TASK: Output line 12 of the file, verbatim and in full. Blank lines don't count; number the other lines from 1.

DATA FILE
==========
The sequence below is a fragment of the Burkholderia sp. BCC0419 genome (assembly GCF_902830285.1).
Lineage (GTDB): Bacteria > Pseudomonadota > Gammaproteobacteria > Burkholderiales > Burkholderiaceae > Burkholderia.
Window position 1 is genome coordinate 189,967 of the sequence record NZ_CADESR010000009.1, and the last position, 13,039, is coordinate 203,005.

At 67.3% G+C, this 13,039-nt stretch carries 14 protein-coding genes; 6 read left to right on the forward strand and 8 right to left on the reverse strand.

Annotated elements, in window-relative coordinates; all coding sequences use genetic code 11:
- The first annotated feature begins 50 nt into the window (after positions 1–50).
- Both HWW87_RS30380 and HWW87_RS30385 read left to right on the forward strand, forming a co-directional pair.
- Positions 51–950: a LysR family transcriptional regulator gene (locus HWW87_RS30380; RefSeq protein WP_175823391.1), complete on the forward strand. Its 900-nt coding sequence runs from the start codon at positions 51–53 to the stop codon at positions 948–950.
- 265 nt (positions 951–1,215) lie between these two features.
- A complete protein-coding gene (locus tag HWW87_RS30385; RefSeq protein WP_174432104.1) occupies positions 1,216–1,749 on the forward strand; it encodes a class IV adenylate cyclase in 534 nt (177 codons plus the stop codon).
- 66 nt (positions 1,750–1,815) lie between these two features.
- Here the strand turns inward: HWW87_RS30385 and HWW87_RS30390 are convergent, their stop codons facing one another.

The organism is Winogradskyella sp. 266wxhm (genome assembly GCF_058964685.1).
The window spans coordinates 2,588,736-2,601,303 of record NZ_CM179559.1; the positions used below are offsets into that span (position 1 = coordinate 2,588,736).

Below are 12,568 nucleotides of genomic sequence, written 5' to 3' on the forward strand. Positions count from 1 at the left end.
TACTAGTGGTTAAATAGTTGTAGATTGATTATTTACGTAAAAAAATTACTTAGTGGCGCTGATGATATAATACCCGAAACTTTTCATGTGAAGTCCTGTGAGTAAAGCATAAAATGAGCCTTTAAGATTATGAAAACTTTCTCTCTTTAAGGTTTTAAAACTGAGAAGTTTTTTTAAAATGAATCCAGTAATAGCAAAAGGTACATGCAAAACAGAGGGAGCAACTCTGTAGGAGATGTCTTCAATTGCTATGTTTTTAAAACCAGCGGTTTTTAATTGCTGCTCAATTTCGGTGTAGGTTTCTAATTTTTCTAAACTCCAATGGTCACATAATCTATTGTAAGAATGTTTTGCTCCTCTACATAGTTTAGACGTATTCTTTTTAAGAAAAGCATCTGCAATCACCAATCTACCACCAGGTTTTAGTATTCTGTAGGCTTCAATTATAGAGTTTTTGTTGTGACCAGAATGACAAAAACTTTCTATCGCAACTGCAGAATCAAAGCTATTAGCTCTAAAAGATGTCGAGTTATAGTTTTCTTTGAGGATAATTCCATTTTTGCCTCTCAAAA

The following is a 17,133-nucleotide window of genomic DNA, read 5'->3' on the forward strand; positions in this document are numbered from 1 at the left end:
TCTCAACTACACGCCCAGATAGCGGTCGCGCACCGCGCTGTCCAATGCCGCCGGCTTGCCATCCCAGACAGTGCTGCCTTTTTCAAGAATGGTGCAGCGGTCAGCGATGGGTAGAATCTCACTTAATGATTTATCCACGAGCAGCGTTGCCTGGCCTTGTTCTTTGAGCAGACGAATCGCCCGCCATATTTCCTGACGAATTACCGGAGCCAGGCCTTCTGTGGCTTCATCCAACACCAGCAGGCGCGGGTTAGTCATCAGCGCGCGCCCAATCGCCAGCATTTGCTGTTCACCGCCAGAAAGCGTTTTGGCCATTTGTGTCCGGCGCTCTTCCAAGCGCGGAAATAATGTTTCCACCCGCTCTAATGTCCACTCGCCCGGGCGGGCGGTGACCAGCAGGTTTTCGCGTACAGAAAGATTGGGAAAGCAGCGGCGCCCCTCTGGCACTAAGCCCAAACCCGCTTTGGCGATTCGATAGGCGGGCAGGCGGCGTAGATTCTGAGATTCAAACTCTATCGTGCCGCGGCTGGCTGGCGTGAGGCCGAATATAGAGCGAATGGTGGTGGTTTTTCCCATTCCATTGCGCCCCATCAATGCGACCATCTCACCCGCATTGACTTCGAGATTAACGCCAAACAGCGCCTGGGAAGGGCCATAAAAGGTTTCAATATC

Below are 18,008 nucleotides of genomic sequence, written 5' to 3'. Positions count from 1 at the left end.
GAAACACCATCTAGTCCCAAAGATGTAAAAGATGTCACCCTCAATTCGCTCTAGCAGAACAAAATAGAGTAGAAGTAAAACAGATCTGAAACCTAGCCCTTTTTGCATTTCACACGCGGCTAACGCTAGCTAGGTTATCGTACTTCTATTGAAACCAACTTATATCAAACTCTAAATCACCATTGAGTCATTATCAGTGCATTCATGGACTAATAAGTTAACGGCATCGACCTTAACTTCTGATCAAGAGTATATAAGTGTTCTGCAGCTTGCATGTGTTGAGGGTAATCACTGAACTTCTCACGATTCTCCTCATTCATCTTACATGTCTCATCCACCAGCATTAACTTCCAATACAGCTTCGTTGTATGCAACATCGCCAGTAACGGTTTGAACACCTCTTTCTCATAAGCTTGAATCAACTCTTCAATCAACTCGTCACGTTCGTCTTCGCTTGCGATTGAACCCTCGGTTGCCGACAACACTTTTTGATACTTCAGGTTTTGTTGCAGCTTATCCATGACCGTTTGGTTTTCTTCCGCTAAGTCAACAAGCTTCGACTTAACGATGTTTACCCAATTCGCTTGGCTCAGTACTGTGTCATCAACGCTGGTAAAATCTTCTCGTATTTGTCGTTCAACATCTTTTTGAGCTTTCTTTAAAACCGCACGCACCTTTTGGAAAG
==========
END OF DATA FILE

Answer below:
- Here the strand turns inward: HWW87_RS30385 and HWW87_RS30390 are convergent, their stop codons facing one another.